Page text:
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Passage to Turks and Caicos

December 11, 2015

Well here we are in Turks and Caicos. 

Another milestone under our belts.

Let me take you back to the beginning or our journey to this point.

We left Georgetown amongst comments of "why are you leaving, it’s perfect here”. It is perfect in the Bahamas. It is for sure one of the most beautiful places we have ever been and to have our sailing home floating there amongst that beauty… so privileged.

Our goal was not to sit still for too long and we had been in GT for well over a month. We could have easily spent another month there exploring and enjoying all that GT has to offer but we were feeling stuck. There is so much more to see, I think I’ve said that before...

We left at day break headed for Concepcion Island, the island that is reputed to be the first landing spot of Christopher Columbus. It is 10 hours away sailing NE. Unfortunately as all our sailing has been of late, the wind and waves were coming from the NE. 

We pounded into them for yes… 10 hours. 

Concepcion was beautiful and incredibly remote. If there were over a hundred boats at anchor at GT. There were 2 here at Concepcion. 

Not many people venture out this far.

Concepcion is protected only from a E- NE wind and has a rolling swell that comes right into the anchorage. If the wind here were anything but E we would have been in trouble.

We arrived late in the day due to the rough and easterly seas. So as soon as the anchor was set we were off to explore. 

 

There are mangrove swamps here with channels and canals leading into larger open watery spaces much like Shroud Cay. It is know for it’s turtles and the middle of the Island is aptly called Turtle Sound.

We saw many turtles swim past our dinghy and even more lucky, we saw spotted Eagle rays, both large and small. 

We followed a larger one with the dinghy. I don’t think it was used to seeing many people or boats and didn’t spook until it got close to the surface and saw us flowing it, then it practically flew out of the sea trying to get away from us. 

 

We spent the night here and raised anchor in the morning, bound for Clarence town on Long Island, another 10 -12 hours south east. 

The wind was better this time but the seas were lumpy and confused. It was not a nice 12 hours. We tacked back and forth as we watch the clock tick away, bringing sunset and impending darkness closer and closer. 

We didn’t know this harbour at all. Entering along a coral head infested entrance and then anchoring inside was not something we wanted to do in the dark. It was inevitable though. 

 When we would tack we could easily reach speeds of almost 8 knots, but when is seemed the tacks were taking us too far off course, and ultimately forcing us to arrive in the dark, we decide to motor into the wind for best speed. Not really though, boat speed dropped to a pathetic 4 knots. Arrggh! What were we supposed to do? 

The answer; arrive and anchor in the pitch black dark. 

Well our chart plotter could handle the job although we weren’t happy about having to steer a huge Catamaran through an intricate harbor entrance using an 8 inch screen to steer by, we could see nothing else, it was pitch black.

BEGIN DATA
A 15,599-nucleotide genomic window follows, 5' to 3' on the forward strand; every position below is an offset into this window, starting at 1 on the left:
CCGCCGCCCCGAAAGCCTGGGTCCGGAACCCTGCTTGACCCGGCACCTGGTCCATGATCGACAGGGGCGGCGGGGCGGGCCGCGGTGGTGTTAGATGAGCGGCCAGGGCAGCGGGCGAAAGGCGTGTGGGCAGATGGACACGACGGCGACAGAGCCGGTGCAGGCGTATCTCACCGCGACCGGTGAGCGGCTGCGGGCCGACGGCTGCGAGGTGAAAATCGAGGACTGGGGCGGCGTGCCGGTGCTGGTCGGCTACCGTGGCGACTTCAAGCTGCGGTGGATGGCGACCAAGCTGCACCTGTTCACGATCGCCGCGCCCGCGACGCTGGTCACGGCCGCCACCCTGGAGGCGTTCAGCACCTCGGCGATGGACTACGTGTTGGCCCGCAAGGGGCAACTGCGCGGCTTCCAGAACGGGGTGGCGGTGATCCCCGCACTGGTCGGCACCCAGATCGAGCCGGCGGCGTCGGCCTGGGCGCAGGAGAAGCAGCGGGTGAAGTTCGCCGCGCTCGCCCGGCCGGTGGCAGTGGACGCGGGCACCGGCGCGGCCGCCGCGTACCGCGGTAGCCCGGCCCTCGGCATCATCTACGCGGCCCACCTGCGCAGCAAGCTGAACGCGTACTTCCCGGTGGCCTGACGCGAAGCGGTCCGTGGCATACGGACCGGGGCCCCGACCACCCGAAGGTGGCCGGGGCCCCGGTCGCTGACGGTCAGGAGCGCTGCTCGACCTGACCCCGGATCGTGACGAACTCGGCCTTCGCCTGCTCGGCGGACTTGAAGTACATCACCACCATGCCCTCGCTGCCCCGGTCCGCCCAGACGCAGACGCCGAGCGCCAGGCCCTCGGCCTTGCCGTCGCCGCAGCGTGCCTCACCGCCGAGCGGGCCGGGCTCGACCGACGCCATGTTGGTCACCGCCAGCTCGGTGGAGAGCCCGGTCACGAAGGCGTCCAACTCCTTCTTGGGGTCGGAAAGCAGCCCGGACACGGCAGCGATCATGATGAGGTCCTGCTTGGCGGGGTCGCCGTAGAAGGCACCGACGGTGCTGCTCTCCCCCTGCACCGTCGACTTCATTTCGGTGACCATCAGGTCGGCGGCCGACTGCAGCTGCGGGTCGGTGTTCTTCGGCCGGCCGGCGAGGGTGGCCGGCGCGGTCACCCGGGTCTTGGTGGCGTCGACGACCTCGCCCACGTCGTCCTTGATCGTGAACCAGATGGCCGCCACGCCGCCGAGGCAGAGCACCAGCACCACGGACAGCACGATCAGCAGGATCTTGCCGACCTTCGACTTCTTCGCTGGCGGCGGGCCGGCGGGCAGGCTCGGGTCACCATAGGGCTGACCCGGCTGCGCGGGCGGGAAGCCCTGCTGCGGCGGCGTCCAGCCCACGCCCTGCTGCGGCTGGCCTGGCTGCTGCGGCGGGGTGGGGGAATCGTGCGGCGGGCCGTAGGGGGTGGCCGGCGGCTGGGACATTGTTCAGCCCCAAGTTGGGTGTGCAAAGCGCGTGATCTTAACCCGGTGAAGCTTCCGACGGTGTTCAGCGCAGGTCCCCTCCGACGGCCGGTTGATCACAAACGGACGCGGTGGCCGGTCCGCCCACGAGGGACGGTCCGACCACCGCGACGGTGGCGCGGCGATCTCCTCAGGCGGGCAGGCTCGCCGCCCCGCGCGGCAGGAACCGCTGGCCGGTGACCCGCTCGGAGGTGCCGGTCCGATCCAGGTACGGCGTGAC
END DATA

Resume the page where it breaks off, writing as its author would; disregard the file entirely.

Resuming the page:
It’s a little spooky anchoring in a strange harbour with no other boats around, no lights to see by and after a long exhausting day.

We awoke in Clarence Town harbor with the Cat anchored in a pretty good spot. 

We had done well at anchoring in the dark of night.

 

 

 

 view of Clarence town from the hill

 

Clarence Town was hit hard by hurricane Joaquin and it showed. Rebuilding was going on everywhere. the marina seems to be getting the most attention, it was looking spotless and new, but when we walked into what was once Clarence town, nothing looked spotless and new. Houses were destroyed, roofs were missing, garbage was everywhere and no one was around except for men that were working on the rebuild. Everyone, it seemed, had left the island to go and live with family or friends on other islands. Clarence town was at the moment, a ghost town. 

 We wandered around looking for something to see. Nothing here except the ancient and beautiful churches perched high up on the hill, sorry, as with all Bahamian islands there was a nice beach and we did enjoy playing on it before we left.

We left Clarence Town that evening at 11 pm bound for French Wells on Crooked Island another 12 hours away. Once there we had a narrow cut to navigate through with strong current, we needed to time this tide.

Saling at night is a little spooky. We like it, but it is still a little spooky. We like arriving at our destination with daylight and time to explore but we’re usually quite exhausted from the 3 hour on, 3 hour off nighttime watches. Cole doesn’t do watches yet at his young age, but possibly sooner than later as he is quite the capable boy. I think when it comes time for him to do his first watch and any consecutive ones too, we will sleep near him in the cockpit possibly in a hammock but near him just the same.

I will leave it here and report next time on the beauty of French Wells, Crooked Island.

 

Thanks for reading!

 

Brad

 200 year old church at Clarence town

 200 year old church at Clarence Town

 At Clarenece town beach just before picking up anchor

 

 

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